[ The following essay has been adapted with the kind permssion of the Director, Chapungu Sculpture Park, from Chapungu: The Stone Sculptures of Zimbabwe (1995). All images © Chapungu Sculpture Park, Harare.]
Brighton Sango was born in 1958 in Guruve, Northern Zimbabwe and remained in the beautiful rural surroundings of his home. He was considered to be an important member of the Second Generation, and his work was a source of interesting debate as to the future of Zimbabwean sculpture. Many of these sculptors appear to have broken away from the quickly established, but nevertheless influential, 'tradition' set by sculptors such as Sylvester Mubayi, John Takawira, Nicholas Mukomberanwa and Bernard Matemera. They have done this in several ways: by looking to materials other than stone to express their ideas ( Tapfuma Gutsa, Dominic Benhura and Arthur Fata); or by presenting portraits of life now removed from traditional Shona guide linesf Agnes Nyanhongo, Norbert Shamuyarira and Eddie Masaya). Although these artists represent a wide range of personal beliefs there is no doubt that the urgency with which they speak of or document such ideals is lessening. Western values and concepts are fast becoming a source of artistic inspiration, but more often the subject matter explored in today's work is based on simple themes - pictures of daily life. The poignancy and sense of humanity with which these subjects are portrayed are as valuable an insight as those of traditional Shona society provided by the first generation sculptors. Brighton Sango represented a further direction: that of abstraction. He was described in 1987, by F. Mor in his book Shona Sculpture, as follows: "Brighton Sango has set out on his own path and is today the most interesting and promising of the new group." Sango's sculptural career began at Tengenenge. He stayed only a few months before removing himself from the distraction and possible confusion created by other sculptors. His work, in the beginning was heavily influenced by the 'figurehead' of the cornmunity, Bernard Matamera. To see early figurative pieces by Sango, with their Matamera - like enlarged features and sometimes grotesque faces, makes his later sculpture all the more remarkable. "After my experience at Tengenege I felt I had to change. My work was being too influenced by others. I now work with the idea that every day is new and that your work must reflect this." The only sculptor to work with purely abstract imagery, Sango set an important example for young Zimbabwean sculptors. With no artistic education, he made the decision to prevent outside influence on his work and began, privately, to give voice to his very different ideas - with conviction and pride. Working with often difficult relationships of pure form and powerful sculptural mass, he portrayed a wide range of ideas - sometimes of figurative origin, as in Woman Kneeling and Lion Spirit, but often exploring human emotion and thought in pieces such as A Prayer For Us All. While he was aware of the often unyielding properties of stone, Sango was capable of presenting imagery (flat plans and changes of direction) with an ease usually associated with contemporary steel sculpture. In a review of the exhibition Zimbabwe Stone Sculpture: The Second Generation, held in England in 1994, Sango's work was highlighted by the art critic Lionel Philips. " Sango, who is the only Zimbabwean whose work is mainly abstract, appears as a follower of 1930's cubism but he has had, in fact, no exposure to Western art". Tragically, in August 1995 Brighton Sango took his own life. His work will continue to speak with great eloquence to local and international audiences through group and specific exhibitions, as well as to herald possible new directions for the future of Zimbabwean stone sculpture.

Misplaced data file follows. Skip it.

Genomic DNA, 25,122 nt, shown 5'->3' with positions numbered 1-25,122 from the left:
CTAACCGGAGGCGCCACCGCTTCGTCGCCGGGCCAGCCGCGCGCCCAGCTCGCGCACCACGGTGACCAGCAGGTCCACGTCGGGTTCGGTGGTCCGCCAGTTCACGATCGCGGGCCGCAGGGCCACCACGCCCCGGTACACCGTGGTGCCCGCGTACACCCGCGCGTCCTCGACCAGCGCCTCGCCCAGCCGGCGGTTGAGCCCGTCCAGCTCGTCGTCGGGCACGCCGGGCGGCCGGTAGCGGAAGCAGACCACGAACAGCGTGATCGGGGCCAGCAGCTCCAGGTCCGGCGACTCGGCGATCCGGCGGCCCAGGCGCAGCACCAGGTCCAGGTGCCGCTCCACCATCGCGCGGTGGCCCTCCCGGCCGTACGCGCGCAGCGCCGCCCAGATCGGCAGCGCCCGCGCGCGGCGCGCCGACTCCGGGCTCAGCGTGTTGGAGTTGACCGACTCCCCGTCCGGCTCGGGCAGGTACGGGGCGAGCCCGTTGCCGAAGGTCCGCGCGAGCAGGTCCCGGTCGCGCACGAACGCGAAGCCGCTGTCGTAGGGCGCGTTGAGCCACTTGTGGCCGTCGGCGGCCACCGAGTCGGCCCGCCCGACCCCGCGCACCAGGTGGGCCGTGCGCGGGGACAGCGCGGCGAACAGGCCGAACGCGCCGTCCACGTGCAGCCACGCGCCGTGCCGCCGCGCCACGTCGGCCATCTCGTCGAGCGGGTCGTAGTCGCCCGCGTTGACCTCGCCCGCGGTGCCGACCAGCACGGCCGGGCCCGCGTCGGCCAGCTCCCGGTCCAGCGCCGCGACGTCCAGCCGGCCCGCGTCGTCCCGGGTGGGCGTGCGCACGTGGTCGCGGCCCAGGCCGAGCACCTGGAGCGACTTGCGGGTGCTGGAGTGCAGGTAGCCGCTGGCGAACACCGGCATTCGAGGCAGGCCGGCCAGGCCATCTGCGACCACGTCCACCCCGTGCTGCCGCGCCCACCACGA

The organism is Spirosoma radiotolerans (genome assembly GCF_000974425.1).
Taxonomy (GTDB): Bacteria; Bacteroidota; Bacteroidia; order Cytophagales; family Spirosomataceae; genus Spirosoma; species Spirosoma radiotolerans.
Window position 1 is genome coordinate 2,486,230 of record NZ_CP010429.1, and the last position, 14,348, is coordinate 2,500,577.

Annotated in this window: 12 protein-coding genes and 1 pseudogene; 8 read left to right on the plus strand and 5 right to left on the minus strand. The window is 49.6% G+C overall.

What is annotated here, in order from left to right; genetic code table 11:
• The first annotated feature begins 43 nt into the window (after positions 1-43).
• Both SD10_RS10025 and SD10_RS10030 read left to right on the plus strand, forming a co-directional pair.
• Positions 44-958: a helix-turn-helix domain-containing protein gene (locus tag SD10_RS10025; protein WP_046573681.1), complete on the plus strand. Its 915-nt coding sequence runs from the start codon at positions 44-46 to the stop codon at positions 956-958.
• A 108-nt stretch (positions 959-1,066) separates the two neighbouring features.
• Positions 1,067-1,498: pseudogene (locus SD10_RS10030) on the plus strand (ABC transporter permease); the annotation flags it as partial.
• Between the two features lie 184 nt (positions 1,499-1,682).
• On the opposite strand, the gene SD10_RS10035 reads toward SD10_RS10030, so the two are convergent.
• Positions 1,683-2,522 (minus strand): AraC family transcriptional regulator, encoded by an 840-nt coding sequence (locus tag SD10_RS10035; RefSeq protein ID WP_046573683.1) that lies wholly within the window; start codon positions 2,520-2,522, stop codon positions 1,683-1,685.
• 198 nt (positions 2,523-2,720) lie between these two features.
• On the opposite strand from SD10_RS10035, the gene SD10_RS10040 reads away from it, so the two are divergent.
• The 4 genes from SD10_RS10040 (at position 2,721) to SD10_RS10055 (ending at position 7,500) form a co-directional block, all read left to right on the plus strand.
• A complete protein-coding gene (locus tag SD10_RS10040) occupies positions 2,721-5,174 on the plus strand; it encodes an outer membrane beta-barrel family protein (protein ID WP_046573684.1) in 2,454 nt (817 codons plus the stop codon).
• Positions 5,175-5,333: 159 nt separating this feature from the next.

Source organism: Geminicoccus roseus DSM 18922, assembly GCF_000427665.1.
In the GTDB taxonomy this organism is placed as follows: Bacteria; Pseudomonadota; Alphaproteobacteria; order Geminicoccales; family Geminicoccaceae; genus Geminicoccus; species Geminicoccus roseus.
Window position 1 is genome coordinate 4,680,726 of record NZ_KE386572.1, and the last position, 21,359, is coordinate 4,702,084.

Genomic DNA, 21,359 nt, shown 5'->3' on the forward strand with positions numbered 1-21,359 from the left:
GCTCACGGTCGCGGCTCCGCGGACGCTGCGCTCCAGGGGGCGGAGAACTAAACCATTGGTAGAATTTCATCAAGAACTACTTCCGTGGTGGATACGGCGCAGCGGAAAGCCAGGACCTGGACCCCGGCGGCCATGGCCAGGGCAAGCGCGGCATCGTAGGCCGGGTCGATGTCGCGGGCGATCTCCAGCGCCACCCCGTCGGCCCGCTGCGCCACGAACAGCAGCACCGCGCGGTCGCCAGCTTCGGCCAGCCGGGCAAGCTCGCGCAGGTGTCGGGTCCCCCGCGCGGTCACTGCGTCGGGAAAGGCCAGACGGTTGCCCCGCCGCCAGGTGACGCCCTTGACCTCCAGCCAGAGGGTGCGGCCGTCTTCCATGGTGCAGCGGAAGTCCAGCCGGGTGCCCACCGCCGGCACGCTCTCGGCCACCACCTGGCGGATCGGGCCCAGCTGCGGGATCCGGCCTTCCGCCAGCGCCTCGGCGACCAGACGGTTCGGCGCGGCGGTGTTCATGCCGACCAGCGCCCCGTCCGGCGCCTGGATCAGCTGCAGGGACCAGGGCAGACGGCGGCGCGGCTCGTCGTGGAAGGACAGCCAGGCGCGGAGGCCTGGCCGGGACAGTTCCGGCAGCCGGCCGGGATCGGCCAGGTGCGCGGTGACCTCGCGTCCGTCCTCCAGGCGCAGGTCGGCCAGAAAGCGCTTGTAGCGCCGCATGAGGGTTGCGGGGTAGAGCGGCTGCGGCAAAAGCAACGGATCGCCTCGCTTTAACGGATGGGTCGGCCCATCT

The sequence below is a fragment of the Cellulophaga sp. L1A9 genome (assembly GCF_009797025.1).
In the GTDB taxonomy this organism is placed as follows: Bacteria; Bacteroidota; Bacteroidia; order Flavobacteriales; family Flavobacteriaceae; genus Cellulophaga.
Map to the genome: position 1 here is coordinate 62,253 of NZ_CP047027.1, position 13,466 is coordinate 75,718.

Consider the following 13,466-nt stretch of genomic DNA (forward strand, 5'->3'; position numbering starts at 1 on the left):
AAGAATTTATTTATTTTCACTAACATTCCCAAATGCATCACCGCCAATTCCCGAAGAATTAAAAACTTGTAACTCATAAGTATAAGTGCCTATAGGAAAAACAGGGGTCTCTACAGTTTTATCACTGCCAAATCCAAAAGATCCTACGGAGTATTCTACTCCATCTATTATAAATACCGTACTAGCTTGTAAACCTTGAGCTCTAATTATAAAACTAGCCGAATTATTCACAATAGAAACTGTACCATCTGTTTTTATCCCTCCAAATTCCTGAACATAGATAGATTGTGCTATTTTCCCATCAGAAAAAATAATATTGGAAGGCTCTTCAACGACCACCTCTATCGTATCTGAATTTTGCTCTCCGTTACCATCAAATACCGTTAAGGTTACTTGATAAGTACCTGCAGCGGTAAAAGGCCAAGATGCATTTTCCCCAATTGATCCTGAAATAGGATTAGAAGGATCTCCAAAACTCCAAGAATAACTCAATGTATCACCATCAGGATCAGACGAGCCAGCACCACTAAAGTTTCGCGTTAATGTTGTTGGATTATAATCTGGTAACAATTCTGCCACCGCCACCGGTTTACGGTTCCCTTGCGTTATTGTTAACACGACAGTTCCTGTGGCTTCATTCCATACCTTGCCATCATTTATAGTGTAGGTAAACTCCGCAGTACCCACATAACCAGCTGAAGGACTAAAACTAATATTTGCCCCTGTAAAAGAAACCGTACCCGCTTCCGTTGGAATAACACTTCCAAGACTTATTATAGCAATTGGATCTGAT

Mawdsley, Joceline. Chapungu: The Stone Sculptures of Zimbabwe. Harare: Chapungu, 1997.